Cyclists Exposed To Less Air Pollution Than Drivers and People in Buses, Study Finds
Good news is for the open-air bicyclist. A recent report informs us that bicyclists are the least affected or exposed to air pollution on daily commutes. More at risk are the people in cars and buses. It is disappointing, however, that pedestrians, who have such a light and peaceful footprint, are even more affected.
Dr. Ian Mudway, Lecturer in Respiratory Toxicology at Kings College London, offers similar advice: “If policy isn’t going to separate traffic from us, we have to separate ourselves from the traffic — we can take alternative routes, that’s one solution. … You can reduce your exposures by 50% just by walking down the street away from the busy street.”
Early last summer ITS staff and students studied commuter exposure to fine particles using portable instruments (particle number counters) when commuting. “Week one saw simultaneous data collected travelling along the main road (Headingley Lane, A660) by four modes of transport, including bike, on foot, bus and in a specially instrumented electric van branded the ‘Smogmobile’ provided by Enviro Technology Services.”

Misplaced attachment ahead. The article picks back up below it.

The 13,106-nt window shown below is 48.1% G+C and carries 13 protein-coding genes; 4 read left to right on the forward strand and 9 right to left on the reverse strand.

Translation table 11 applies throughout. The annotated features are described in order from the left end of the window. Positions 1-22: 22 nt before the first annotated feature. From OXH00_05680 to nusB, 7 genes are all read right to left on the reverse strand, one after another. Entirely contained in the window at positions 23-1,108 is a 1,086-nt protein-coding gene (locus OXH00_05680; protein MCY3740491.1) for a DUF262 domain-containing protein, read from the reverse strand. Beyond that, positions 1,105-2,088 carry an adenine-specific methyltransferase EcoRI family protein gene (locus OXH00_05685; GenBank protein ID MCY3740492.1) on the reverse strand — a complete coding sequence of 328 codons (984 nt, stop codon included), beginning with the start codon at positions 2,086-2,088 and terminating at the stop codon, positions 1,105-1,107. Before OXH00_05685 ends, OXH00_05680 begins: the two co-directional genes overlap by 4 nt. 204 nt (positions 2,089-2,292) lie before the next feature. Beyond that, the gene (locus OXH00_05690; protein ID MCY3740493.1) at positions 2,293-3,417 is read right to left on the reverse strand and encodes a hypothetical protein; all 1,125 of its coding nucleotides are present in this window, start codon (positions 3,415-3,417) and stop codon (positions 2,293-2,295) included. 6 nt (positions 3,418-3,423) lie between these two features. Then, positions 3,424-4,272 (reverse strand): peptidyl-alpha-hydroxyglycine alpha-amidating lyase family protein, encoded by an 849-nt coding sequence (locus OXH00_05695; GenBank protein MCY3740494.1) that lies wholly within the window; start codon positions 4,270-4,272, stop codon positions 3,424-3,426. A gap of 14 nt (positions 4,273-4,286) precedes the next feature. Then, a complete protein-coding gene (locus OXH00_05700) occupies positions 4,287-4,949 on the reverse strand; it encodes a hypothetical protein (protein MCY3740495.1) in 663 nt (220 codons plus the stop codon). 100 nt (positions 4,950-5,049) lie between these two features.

The Guardian also quotes James Tate, who led the work:
“’On more congested routes, the cyclist would come out with the lowest inhaled dose,’” said James Tate, at the University of Leeds. Segregated cycle lanes would reduce cyclists’ exposure, even more, he said, with a distance of even a metre or two from traffic cutting particles by about a quarter. ‘Cycle lanes mean you can skip past traffic,’ he said. Other research shows the exercise benefits of cycling outweigh the harm of air pollution.”
So the trick is to choose those side streets, those out-of-the-way streets to avoid the pollution in busy areas. “Walkers have a decision to make, particularly on polluted days,” said Tate. “It may take a little longer but, if you have time, you can really cut down on your exposure by walking on a green route.”